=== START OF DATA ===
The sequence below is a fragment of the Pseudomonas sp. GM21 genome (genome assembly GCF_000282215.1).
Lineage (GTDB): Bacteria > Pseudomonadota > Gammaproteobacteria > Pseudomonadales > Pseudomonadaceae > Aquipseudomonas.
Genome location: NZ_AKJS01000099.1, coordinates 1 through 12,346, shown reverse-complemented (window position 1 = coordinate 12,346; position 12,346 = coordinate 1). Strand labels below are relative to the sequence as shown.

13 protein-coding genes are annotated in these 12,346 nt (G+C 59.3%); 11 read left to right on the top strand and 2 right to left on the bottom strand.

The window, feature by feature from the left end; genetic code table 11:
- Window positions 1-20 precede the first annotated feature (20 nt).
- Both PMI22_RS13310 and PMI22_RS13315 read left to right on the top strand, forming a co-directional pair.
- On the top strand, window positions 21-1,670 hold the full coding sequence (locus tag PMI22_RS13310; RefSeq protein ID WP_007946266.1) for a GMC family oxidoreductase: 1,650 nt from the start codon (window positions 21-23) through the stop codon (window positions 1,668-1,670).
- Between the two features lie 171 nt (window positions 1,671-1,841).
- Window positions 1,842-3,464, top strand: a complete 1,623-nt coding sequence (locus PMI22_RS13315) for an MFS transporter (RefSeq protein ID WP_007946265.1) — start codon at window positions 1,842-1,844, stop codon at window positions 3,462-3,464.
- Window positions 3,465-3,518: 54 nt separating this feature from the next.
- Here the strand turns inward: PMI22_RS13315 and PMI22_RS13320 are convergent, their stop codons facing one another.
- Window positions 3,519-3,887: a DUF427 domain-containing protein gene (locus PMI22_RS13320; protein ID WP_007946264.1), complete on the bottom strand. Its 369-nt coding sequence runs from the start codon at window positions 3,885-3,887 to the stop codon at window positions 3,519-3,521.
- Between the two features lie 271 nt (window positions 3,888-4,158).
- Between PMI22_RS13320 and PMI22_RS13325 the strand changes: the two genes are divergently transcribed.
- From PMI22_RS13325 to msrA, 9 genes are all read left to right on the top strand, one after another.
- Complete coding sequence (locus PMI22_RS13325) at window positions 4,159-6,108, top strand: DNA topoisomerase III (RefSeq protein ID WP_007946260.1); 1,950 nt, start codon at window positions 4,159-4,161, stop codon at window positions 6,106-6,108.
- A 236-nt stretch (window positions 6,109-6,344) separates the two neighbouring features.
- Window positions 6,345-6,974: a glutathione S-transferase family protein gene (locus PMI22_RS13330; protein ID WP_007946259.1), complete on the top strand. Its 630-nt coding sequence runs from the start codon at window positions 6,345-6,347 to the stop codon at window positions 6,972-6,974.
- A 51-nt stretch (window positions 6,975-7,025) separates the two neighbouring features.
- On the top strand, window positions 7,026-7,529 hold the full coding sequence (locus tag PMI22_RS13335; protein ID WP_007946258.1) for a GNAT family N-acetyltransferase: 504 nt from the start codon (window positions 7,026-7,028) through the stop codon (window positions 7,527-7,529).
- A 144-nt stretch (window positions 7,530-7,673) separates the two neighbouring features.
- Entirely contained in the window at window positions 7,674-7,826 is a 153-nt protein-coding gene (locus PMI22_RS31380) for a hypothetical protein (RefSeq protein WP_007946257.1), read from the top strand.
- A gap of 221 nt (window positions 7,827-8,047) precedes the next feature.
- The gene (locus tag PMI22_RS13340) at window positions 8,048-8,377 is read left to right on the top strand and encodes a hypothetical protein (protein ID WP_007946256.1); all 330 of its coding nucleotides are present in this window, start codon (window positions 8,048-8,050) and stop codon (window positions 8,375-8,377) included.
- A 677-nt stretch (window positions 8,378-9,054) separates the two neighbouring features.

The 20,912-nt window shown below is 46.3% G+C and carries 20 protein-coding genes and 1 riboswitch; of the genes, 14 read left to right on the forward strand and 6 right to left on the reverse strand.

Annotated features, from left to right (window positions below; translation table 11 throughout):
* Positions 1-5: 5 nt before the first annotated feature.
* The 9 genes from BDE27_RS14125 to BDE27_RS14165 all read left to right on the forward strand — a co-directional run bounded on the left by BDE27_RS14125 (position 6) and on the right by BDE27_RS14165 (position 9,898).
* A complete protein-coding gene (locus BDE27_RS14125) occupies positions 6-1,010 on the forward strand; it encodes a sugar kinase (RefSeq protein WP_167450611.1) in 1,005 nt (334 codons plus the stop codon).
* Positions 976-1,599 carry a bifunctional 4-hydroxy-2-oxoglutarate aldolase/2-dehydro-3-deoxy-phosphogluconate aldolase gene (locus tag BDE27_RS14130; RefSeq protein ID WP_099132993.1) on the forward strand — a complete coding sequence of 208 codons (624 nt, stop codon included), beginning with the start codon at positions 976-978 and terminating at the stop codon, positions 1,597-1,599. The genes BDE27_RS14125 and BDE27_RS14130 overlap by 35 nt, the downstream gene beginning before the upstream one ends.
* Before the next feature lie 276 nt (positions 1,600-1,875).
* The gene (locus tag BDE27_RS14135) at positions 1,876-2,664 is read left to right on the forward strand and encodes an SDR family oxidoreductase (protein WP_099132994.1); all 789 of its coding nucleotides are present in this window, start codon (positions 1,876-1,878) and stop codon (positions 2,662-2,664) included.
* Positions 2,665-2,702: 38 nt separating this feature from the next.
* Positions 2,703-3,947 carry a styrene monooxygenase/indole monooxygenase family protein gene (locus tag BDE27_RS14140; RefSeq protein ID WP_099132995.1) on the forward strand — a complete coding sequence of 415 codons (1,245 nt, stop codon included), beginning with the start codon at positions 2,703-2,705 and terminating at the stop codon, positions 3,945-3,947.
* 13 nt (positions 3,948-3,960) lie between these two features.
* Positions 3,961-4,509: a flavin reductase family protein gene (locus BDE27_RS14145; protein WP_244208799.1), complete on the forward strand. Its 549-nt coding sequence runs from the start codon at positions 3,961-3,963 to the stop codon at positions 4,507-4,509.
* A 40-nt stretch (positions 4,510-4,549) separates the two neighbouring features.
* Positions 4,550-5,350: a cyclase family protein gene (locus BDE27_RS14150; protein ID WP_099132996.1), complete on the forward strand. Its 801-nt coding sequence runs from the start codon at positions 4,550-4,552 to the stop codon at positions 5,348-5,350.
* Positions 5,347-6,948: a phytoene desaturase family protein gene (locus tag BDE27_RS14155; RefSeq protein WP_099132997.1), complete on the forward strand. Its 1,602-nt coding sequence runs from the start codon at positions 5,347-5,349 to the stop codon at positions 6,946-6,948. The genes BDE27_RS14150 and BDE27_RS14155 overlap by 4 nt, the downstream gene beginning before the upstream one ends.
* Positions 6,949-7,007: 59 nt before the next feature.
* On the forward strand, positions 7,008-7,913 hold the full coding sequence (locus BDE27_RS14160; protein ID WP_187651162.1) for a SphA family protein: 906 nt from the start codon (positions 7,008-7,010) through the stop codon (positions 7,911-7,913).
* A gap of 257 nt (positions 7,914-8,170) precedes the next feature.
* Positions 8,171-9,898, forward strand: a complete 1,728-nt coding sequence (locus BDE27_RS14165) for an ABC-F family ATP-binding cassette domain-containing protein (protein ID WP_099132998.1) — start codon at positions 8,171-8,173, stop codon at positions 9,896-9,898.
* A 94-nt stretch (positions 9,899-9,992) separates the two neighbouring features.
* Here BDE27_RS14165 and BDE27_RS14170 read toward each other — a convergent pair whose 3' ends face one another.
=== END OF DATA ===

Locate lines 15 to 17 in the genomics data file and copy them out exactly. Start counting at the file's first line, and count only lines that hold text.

- Between PMI22_RS13320 and PMI22_RS13325 the strand changes: the two genes are divergently transcribed.
- From PMI22_RS13325 to msrA, 9 genes are all read left to right on the top strand, one after another.
- Complete coding sequence (locus PMI22_RS13325) at window positions 4,159-6,108, top strand: DNA topoisomerase III (RefSeq protein ID WP_007946260.1); 1,950 nt, start codon at window positions 4,159-4,161, stop codon at window positions 6,106-6,108.